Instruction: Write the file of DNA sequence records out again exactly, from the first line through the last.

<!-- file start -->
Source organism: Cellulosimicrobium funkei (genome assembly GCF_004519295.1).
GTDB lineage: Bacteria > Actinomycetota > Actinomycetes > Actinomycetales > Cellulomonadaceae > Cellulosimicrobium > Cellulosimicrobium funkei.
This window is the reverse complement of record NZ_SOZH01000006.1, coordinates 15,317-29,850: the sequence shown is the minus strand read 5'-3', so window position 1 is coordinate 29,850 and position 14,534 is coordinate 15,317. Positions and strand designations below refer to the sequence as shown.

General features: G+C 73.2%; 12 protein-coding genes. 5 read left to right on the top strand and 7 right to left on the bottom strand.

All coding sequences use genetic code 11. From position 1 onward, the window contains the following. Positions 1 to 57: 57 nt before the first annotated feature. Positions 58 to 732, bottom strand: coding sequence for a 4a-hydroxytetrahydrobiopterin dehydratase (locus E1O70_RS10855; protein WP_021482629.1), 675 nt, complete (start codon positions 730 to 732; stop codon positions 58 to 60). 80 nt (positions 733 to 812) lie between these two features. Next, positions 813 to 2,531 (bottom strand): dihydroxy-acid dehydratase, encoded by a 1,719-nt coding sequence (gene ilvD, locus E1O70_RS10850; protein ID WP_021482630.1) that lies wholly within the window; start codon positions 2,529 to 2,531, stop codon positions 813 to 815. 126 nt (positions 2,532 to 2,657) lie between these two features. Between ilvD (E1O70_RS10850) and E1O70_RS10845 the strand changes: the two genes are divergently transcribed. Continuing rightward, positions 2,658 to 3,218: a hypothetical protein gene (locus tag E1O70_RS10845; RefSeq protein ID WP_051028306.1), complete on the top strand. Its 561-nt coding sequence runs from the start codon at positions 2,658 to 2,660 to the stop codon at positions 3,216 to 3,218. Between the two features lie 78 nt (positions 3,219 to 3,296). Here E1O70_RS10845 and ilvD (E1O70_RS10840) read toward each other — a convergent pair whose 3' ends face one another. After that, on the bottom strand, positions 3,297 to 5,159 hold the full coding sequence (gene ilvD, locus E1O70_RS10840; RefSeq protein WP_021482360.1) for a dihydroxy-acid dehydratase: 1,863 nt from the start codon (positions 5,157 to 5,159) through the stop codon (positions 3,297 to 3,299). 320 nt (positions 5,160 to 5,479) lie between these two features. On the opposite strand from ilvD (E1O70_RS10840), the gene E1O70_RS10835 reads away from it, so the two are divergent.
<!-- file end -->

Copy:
Source organism: Cellulosimicrobium funkei (genome assembly GCF_004519295.1).
GTDB lineage: Bacteria > Actinomycetota > Actinomycetes > Actinomycetales > Cellulomonadaceae > Cellulosimicrobium > Cellulosimicrobium funkei.
This window is the reverse complement of record NZ_SOZH01000006.1, coordinates 15,317-29,850: the sequence shown is the minus strand read 5'-3', so window position 1 is coordinate 29,850 and position 14,534 is coordinate 15,317. Positions and strand designations below refer to the sequence as shown.

General features: G+C 73.2%; 12 protein-coding genes. 5 read left to right on the top strand and 7 right to left on the bottom strand.

All coding sequences use genetic code 11. From position 1 onward, the window contains the following. Positions 1 to 57: 57 nt before the first annotated feature. Positions 58 to 732, bottom strand: coding sequence for a 4a-hydroxytetrahydrobiopterin dehydratase (locus E1O70_RS10855; protein WP_021482629.1), 675 nt, complete (start codon positions 730 to 732; stop codon positions 58 to 60). 80 nt (positions 733 to 812) lie between these two features. Next, positions 813 to 2,531 (bottom strand): dihydroxy-acid dehydratase, encoded by a 1,719-nt coding sequence (gene ilvD, locus E1O70_RS10850; protein ID WP_021482630.1) that lies wholly within the window; start codon positions 2,529 to 2,531, stop codon positions 813 to 815. 126 nt (positions 2,532 to 2,657) lie between these two features. Between ilvD (E1O70_RS10850) and E1O70_RS10845 the strand changes: the two genes are divergently transcribed. Continuing rightward, positions 2,658 to 3,218: a hypothetical protein gene (locus tag E1O70_RS10845; RefSeq protein ID WP_051028306.1), complete on the top strand. Its 561-nt coding sequence runs from the start codon at positions 2,658 to 2,660 to the stop codon at positions 3,216 to 3,218. Between the two features lie 78 nt (positions 3,219 to 3,296). Here E1O70_RS10845 and ilvD (E1O70_RS10840) read toward each other — a convergent pair whose 3' ends face one another. After that, on the bottom strand, positions 3,297 to 5,159 hold the full coding sequence (gene ilvD, locus E1O70_RS10840; RefSeq protein WP_021482360.1) for a dihydroxy-acid dehydratase: 1,863 nt from the start codon (positions 5,157 to 5,159) through the stop codon (positions 3,297 to 3,299). 320 nt (positions 5,160 to 5,479) lie between these two features. On the opposite strand from ilvD (E1O70_RS10840), the gene E1O70_RS10835 reads away from it, so the two are divergent.